They’re getting their drinking water from fire hydrants, walking past raw sewage in stairwells and donning three sets of clothing to stave off the freezing temps.
From Long Beach to Red Hook, from Coney Island to Midland Beach, the hurricane horror stories just keep coming.
“It’s horrible, disgusting,” said Dawn Kulaya, 38, a first-floor resident at the Knickerbocker Village complex on the Lower East Side, which was devastated by flooding. “No lights, water, heat, it’s unlivable. It’s unreal.”
Kulaya said she is exhausted from making trips to the 12th floor to bring supplies to her wheelchair-bound mom.
Since there is no elevator, Kulaya has to walk in dark stairwells past feces and sewage that has piled up in the corners.
Residents have been drawing their water from a fire hydrant, she added.
“I want to run away from here,” she said. “But I can’t. I have to stay.”
Each dark day brings a somber string of “no’s” to many city residents still in dire straits: No power. No heat. No water. No cellphone service. No timetable. No answers. No hope.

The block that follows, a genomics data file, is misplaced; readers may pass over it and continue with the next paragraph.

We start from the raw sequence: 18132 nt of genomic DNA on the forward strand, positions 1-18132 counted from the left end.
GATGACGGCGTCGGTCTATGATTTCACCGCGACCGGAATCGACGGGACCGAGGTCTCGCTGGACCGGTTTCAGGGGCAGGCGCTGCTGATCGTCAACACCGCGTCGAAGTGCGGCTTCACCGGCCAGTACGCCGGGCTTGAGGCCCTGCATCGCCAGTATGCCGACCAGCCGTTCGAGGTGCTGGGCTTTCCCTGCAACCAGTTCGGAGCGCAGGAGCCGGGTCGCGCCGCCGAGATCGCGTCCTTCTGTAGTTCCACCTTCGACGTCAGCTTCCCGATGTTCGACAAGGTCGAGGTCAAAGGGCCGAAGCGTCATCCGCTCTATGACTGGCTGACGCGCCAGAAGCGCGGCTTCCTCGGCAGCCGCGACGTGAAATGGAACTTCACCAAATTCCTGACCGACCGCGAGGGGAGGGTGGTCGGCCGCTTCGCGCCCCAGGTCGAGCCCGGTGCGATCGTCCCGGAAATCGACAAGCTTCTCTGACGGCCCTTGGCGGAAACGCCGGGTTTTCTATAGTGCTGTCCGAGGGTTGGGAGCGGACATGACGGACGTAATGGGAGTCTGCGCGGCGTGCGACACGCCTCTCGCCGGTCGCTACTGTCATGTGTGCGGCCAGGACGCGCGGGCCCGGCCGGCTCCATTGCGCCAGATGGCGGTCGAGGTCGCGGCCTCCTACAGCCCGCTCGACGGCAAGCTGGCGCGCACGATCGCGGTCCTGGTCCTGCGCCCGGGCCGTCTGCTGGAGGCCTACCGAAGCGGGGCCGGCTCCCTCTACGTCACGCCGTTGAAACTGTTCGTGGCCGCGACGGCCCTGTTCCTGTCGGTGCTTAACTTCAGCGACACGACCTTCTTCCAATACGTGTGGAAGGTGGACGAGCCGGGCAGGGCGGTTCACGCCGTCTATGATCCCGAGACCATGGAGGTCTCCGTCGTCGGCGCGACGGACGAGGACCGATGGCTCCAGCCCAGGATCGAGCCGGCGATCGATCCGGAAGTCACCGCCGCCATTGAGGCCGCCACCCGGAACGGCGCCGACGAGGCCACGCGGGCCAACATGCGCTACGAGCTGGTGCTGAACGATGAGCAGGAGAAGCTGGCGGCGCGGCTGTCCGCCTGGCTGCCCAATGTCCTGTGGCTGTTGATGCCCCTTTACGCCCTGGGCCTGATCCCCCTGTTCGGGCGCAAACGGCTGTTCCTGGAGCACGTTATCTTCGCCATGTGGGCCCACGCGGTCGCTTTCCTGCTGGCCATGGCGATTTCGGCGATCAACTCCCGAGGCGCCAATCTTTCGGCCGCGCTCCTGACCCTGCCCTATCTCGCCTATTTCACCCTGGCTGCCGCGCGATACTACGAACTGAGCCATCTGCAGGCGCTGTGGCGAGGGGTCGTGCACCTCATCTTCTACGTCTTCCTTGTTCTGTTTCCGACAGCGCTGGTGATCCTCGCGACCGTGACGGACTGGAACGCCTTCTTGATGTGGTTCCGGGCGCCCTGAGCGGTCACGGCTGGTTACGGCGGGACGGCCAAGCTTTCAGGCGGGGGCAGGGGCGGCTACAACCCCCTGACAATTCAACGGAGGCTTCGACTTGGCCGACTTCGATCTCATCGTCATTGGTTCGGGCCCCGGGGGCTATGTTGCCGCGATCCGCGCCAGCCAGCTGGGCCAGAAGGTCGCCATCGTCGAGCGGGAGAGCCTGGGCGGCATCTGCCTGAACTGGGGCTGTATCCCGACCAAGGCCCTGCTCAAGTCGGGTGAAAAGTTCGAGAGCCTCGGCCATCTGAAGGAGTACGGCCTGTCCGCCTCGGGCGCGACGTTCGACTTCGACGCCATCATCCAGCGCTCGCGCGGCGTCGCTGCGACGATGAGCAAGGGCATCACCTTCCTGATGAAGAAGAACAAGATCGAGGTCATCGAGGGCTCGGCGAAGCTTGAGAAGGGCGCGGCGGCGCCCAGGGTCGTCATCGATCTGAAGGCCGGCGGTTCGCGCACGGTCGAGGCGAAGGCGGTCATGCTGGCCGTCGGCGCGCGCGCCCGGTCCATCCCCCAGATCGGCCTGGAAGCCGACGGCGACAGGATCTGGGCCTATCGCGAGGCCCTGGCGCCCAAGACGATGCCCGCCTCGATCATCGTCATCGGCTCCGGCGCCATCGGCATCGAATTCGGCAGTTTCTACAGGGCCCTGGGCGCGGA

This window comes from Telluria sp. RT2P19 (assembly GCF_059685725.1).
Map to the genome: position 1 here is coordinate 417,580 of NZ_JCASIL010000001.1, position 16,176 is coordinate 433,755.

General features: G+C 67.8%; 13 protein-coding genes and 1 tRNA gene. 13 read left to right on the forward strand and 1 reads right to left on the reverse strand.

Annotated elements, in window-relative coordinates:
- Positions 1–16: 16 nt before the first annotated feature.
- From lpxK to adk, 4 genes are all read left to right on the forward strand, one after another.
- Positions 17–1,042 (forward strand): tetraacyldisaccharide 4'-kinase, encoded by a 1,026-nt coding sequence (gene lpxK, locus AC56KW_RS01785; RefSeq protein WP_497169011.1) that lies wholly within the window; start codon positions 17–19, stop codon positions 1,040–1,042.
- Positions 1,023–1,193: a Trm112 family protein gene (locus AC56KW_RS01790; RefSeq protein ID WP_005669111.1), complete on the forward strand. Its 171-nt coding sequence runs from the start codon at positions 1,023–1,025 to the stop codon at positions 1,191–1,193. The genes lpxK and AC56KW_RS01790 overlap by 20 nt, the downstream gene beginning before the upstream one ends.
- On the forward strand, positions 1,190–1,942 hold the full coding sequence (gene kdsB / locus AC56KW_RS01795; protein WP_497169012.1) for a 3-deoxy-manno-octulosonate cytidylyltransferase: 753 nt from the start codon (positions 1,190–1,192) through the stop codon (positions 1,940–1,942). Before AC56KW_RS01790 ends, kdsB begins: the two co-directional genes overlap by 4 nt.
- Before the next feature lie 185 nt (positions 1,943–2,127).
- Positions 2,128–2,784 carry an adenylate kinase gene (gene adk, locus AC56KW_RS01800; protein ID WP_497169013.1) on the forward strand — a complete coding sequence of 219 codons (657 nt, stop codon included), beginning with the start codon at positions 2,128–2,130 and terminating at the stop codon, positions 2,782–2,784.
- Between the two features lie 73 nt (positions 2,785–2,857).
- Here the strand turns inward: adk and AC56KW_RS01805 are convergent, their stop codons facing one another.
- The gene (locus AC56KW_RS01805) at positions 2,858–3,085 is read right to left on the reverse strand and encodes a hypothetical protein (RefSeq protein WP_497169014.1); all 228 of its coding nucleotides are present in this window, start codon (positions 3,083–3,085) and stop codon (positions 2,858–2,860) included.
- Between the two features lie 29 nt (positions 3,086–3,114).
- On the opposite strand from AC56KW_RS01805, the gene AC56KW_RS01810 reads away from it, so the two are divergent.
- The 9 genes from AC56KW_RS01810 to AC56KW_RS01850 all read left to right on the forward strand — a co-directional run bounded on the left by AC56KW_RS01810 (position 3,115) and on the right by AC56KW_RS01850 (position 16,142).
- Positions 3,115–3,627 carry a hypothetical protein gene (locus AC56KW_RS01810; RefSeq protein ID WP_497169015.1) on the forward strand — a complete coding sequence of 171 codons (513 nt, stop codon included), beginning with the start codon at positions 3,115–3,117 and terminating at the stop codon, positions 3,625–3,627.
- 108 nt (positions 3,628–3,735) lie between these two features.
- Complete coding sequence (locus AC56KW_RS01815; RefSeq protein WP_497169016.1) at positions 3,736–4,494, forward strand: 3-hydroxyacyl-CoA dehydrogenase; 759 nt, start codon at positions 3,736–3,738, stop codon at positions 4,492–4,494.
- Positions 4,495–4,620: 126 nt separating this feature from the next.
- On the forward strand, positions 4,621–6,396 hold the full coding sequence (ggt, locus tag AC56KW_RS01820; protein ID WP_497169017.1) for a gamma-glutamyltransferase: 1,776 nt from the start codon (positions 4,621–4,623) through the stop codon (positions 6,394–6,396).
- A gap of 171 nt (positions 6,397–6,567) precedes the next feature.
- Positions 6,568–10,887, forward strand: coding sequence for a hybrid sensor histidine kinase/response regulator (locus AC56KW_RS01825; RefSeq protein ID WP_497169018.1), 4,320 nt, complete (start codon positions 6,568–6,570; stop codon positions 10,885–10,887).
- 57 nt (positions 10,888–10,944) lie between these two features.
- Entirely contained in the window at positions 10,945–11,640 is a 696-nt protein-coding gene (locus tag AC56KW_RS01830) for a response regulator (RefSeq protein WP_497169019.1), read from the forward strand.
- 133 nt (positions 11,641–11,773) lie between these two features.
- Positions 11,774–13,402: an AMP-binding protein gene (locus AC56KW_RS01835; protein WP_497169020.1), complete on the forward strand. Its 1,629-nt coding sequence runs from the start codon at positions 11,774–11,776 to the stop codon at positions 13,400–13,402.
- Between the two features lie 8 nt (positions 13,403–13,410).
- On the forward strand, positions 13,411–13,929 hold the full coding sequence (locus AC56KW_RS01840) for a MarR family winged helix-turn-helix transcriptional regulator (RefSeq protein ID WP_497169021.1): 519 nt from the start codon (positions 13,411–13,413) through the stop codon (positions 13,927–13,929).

At the Red Hook Houses, residents of the Brooklyn’s largest public housing project went another day without power.
“I came back today hoping to stay,” said Brenda Warner, 50, whose family had to move out after the storm. “But the toilet won’t even flush. It’s just too cold for us to stay here.”
Don't worry, folks.
Help is coming.
FEMA's bringing trailers.
What an absolute nightmare.
NYC will never be the same.
Make no mistake, the Shock Doctrine is already in full force.
It's only a matter of time before we hear from Arne Duncan, John King and some of the other fronts for the privatization movement talking about how the destruction caused by Sandy is a great opportunity to "reform" a "failed" public education system.